IEMS Newsletter - May 2015 - page 1

Inequality in wages and employment
outcomes has grown significantly in urban
China, coinciding with the timing of urban
enterprise reforms and labor market reforms
in the 1990’s.
Be f o r e t h e s e r e f o rms , wa g e a nd
employment inequality in urban China was
low. Virtually all urban enterprises were
state- or collective-owned and provided the
bulk of urban employment. Moreover, the
labor market was centrally regulated, making
it difficult to fire unproductive workers.
Bu t w i t h t he on s e t o f t he u r ban
reforms, inequality, and gender inequality,
increased. Figure 1 shows the increase
in the gap between the male and female
urban employment rate, defined as the
employment share of male and female
working-age populations. The increase in
this gender inequality begins around 1997
with a conscious privatization strategy called
“Holding on to the Large, Letting go of the
Small” (
Zhuada, fangxiao
). At the same
time, labor markets were allowed to become
more decentralized. A 1997 initiative called
“xia gang” freed SOEs from providing to
employees in-kind benefits, such as housing,
medical care, and pensions, and firms were
given more autonomy and discretion in
setting earnings and bonuses, recruitment,
layoffs, and promotions.
Is this growing gender inequality a
problem and, if so, how should policies
be targeted? This question is important for
policymakers, as many different processes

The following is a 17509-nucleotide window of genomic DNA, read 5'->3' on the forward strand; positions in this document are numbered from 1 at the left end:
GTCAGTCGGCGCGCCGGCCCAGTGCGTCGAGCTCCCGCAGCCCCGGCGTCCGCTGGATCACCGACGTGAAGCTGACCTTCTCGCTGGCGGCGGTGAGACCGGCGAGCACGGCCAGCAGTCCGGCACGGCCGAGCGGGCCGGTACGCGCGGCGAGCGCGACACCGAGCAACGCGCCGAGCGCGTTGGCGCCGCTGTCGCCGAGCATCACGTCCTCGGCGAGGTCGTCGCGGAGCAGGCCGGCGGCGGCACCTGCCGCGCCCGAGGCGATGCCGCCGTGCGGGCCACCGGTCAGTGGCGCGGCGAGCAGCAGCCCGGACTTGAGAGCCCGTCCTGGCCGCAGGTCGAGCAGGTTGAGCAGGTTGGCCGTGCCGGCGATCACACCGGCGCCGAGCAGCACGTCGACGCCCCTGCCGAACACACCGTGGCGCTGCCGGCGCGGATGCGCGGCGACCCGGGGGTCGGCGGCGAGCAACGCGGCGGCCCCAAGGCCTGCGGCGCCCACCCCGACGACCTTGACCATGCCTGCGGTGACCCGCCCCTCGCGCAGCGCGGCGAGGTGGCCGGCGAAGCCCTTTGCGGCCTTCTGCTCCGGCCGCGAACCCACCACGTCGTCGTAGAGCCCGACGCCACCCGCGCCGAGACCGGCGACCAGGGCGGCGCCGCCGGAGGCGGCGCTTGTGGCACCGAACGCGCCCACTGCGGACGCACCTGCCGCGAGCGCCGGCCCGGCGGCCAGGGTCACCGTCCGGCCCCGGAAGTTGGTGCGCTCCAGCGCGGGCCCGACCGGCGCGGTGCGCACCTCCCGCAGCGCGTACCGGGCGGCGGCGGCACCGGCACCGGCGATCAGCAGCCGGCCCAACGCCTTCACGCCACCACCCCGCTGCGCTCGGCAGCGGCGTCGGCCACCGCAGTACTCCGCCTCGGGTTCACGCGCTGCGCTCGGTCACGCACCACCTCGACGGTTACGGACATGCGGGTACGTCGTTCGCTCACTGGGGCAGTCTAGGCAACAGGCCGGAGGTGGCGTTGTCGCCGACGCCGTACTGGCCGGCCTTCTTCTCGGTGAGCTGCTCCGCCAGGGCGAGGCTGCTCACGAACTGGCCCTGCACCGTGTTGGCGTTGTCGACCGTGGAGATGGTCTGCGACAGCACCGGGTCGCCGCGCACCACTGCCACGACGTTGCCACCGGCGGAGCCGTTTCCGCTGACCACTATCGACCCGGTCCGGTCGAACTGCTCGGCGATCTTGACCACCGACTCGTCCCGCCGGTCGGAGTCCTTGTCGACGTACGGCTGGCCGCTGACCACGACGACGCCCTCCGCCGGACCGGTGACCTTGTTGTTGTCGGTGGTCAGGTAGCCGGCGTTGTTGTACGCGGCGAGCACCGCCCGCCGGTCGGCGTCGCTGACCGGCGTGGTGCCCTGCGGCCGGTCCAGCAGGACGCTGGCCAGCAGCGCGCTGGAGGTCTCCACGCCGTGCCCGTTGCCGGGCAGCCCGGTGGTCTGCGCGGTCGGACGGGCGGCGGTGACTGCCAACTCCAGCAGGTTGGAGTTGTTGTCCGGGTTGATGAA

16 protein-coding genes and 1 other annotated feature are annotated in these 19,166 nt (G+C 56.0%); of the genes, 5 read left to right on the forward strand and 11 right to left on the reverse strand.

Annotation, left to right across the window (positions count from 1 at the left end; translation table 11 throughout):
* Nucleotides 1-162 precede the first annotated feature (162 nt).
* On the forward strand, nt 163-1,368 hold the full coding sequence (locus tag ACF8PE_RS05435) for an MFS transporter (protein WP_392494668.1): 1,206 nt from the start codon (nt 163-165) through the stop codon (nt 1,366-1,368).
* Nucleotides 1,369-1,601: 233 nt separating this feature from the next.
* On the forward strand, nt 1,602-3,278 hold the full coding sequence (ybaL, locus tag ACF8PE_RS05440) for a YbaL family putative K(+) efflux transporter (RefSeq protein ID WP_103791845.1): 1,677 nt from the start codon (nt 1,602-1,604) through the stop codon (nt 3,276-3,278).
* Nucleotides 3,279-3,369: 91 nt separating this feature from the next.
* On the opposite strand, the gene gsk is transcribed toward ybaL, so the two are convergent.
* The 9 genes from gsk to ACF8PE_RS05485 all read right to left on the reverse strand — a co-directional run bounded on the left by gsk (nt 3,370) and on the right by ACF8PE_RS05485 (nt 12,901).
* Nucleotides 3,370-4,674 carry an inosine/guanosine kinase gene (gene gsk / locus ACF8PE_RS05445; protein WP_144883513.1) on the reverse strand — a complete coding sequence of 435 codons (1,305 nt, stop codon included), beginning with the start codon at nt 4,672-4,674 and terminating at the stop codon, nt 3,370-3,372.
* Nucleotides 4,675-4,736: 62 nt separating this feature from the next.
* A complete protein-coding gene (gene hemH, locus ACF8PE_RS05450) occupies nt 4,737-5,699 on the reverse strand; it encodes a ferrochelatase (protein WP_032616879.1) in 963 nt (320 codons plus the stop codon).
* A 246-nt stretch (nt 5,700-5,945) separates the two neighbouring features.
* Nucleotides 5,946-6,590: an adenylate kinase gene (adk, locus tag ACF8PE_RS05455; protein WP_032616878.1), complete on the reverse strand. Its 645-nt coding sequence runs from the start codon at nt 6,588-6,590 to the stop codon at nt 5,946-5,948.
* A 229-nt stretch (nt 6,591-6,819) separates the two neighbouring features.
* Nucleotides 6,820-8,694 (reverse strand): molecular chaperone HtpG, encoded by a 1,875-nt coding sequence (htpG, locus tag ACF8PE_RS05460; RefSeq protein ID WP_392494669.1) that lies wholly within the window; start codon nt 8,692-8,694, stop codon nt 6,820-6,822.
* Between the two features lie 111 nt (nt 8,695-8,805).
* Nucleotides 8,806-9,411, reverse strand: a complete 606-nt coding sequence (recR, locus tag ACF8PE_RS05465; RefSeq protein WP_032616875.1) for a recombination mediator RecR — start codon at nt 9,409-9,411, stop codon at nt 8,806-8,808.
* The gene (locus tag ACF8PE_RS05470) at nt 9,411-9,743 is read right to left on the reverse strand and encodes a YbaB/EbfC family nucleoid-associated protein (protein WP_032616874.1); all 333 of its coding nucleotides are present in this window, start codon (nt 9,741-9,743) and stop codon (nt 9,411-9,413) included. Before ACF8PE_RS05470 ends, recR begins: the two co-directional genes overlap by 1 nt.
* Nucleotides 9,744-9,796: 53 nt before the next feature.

may be at work, and different processes
suggest different policy responses. Certain
processes of inequality, such as unfair gender
discrimination in the labor force, clearly hurt
society, and should be remedied with policy
tools, while other mechanisms, such as
individuals setting up unequal compensation
structures to maximize productivity, do
not merit interference. Unfortunately, the
existing literature on China’s growing urban
gender inequality is inconclusive, finding
only that “unobservable skills” are playing
a larger role in both overall male wage
inequality and gender inequality. In addition,
the wider literature on the evolution of
gender inequality in transition economies is
inconclusive; in some transition economies,
gender gaps in employment increased, while
in others, they decreased.
This brief sheds light on the topic by
examining the role of urban enterprise
reforms that induced mass privatization
Chinese Workers Performing
Quality Assurance by Robert
Scoble, CC BY 2.0,
The Employment Gender
Gap in Urban China:
Why Women Benefited Less from
China’s Privatization Reforms
Christina Jenq, HKUST Institute for Emerging Market Studies
Female-biased privatization
during the 1990's era urban
reforms played a significant role
in increasing the gender gap in
employment in urban China.
Consistent with the theory
of ownership-specific human
capital, older cohorts and the
less skilled were more affected
by privatization.
Policymakers concerned about
the welfare of laid-off workers
should focus programs on those
with relatively more ownership-
specific and sector-specific
human capital, i.e. less-educated
and older workers.
Policymakers concerned about
gender inequality should focus
their attention on why state-
protected sectors hire relatively
more males.
1 2,3,4
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